There is a saying that the third time is the charm. For presidential candidate Herman Cain it is not the third but the fourth time that he has stubbornly denied accusations of sexual harassment and refused to give up his political ambitions.
For a proud liberal like me, it is very disappointing. I had the Machiavellian hope that the pizza man's political rise was not temporary and that, with a little bit of luck, he would end up being proclaimed the official presidential candidate of the glorious Republican Party.
With Herman Cain as the presidential candidate, according to my calculations, the reelection of President Barack Obama was more than probable. The electorate may have doubts about our current president in terms of economic policy, the number one concern of voters in the 2012 election, but can not be so politically blind if faced with an Obama versus Cain option.
But how can we save Cain after this one. The first three women that accused him did not have a name and their statements were made through third parties that echoed events that supposedly took place in the 1990s when he was CEO of the National Restaurant Association (NRA). Now he is facing a woman with a name, Sharon Bialek, and with an explosive story of how he put his hand on her leg, under her skirt, and tried to reach her genitals. When Bialek complained, Cain's answer was: "You want a job, right?"
Cain's behavior does not seem to be an isolated incident. Not only do we have the accusations of four women, but also the statements of a former NRA employee, Chris Wilson, who confirmed that at the office everybody knew of Cain's indiscretions.
William Bennett, a respected leader of the Republican Party, has already suggested that if Cain does not have the ability to appropriately confront these accusations that probably it is time for him to withdraw from the electoral campaign.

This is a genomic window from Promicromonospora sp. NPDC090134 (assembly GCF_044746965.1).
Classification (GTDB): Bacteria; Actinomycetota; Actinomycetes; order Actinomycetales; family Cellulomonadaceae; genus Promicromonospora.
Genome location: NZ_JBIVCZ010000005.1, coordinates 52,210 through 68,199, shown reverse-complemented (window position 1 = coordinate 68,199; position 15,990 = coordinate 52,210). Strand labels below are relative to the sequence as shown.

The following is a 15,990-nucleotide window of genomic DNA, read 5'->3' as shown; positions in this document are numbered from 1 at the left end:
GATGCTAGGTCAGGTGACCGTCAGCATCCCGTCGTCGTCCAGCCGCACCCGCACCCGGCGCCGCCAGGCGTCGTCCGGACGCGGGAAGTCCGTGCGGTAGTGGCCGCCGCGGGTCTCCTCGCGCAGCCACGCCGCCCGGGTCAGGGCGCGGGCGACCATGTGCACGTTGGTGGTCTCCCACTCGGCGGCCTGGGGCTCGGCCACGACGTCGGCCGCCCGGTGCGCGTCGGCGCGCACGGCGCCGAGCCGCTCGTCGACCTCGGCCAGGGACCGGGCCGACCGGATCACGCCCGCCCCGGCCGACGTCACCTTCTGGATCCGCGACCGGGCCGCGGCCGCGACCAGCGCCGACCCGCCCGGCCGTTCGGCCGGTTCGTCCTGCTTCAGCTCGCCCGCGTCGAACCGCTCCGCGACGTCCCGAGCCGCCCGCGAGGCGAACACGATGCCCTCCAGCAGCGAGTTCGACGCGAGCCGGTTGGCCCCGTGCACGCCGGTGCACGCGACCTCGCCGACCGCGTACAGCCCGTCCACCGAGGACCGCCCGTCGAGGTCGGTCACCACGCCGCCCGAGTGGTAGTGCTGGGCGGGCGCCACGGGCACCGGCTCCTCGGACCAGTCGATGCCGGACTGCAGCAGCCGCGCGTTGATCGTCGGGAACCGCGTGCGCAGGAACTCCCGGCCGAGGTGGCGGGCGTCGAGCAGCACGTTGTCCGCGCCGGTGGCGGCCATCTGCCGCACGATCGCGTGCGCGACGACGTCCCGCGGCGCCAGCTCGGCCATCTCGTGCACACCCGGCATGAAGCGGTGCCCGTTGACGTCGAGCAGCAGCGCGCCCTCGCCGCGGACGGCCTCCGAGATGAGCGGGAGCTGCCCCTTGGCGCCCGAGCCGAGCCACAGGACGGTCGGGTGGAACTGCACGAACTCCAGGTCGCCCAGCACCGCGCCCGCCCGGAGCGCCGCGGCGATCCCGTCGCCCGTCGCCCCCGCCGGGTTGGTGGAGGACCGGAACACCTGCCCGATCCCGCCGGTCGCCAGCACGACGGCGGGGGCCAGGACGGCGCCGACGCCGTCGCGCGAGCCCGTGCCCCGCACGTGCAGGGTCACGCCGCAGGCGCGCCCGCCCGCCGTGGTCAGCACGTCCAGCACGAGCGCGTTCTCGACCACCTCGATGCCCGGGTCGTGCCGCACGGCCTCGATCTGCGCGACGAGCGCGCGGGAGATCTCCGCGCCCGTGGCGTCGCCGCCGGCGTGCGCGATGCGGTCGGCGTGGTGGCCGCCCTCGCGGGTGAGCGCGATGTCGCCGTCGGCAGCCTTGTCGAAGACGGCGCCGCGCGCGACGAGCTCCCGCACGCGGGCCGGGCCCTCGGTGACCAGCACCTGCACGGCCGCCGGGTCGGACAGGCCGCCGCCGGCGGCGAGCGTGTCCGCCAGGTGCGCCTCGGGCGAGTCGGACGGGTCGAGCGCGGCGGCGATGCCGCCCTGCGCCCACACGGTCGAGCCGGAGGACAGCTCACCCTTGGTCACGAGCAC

The polls clearly show that Cain is starting to lose political ground. One from The Wall Street Journal suggests that the candidate's unfavorable opinion has gone up from 18% to 35% between October and November, when the accusations took place.
With this, my hopes of an easy victory for Obama evaporated.
My previous bets had also failed. Visionary Sarah Palin, who surprised us with her ability to be able to see Russia form her Alaskan home, was my first choice. But the millions that she is making in the speakers' circuit, selling books, and even with a reality show were more tempting.
Another Republican who had also gotten my attention was Donald Trump. In his 15 minutes of political glory he got obsessed with Obama's birth certificate, but when he had to start talking about topics of national importance a pathetic Trump could only boast of his eccentric hairdo.
When Michelle Bachmann won an intraparty poll in Iowa, I also thought that the founding mother of the Tea Party caucus in the U.S. Congress was the chosen one. But Rick Perry arrived and at that point I was certain that I had finally found my candidate. After all, we are talking of a governor of one of the most important states in the country. But in the debates it became clear the lack of substance of this poor man who seems more comfortable communicating through pantomime than projecting an image of a statesman.
So without all these starlets, who have in common that at some point have been supported by the Tea Party and the most conservative sectors of the Republican Party, it seems inevitable that Mitt Romney will emerge as the only realistic option in the party. An alternative that, in the political mathematics of this election, is the most dangerous for Barack Obama.